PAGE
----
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Justice News

Department of Justice
U.S. Attorney’s Office
Western District of Oklahoma

Tuesday, February 6, 2018

Oklahoma City Man Sentenced to 172 Months for Involvement in Heroin and Methamphetamine Conspiracies

Oklahoma City, Oklahoma – VICTOR QUIROS, a/k/a Jay Lozano, 26, a resident of Oklahoma City, has been sentenced to a prison term of 172 months, announced Robert J. Troester, Acting United States Attorney for the Western District of Oklahoma.

Quiros has been in federal custody since August 24, 2017, on federal drug charges.  While executing a search warrant at his residence, law enforcement located heroin, currency, drug paraphernalia, and a Bushmaster Carbon 15 semi-automatic rifle with light, laser, and scope.

On August 23, 2017, Quiros pleaded guilty to a Superseding Information charging that on June 6, 2016, he distributed five or more grams of methamphetamine, also known as "ice."  On August 24, he also pleaded guilty to Count 1 of an Indictment that charged him with conspiring to possess with intent to distribute 100 or more grams of a substance containing heroin from October 2016 to June 2017.

On February 1, 2018, Chief U.S. District Judge Joe Heaton sentenced Quiros to 172 months in prison, to be followed by four years of supervised release.  The court also ordered Quiros to forfeit his semi-automatic rifle and $6,111 in currency.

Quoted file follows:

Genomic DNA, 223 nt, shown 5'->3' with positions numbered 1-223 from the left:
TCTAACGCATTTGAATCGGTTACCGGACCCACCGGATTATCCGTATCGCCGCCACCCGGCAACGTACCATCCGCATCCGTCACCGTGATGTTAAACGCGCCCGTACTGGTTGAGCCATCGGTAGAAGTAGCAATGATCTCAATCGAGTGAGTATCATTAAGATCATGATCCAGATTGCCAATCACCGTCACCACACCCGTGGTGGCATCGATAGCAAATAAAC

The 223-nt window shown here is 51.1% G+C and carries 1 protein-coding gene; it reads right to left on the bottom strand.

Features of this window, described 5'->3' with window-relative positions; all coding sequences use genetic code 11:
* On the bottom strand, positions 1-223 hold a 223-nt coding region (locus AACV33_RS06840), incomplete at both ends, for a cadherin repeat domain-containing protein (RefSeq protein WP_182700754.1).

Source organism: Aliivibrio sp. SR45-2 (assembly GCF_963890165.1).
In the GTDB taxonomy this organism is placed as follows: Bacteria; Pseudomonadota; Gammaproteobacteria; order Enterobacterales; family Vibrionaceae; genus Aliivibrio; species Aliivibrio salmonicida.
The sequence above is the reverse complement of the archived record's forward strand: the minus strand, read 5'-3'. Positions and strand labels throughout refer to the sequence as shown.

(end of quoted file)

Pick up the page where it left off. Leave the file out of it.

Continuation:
Evidence at sentencing revealed that Quiros had two runners who delivered heroin on his behalf, as well as several heroin customers who purchased heroin for personal use and further distribution.  The Court found that Quiros was a leader of a criminal activity that involved five or more participants.  The evidence also showed that Quiros maintained a premises for the purpose of manufacturing or distributing heroin. 

This case is the result of an investigation by the Federal Bureau of Investigation and the Oklahoma City Police Department.  Assistant U.S. Attorneys Nicholas J. Patterson, Virginia L. Hines, and Kerry Blackburn prosecuted the case.

Drug Trafficking
Updated February 7, 2018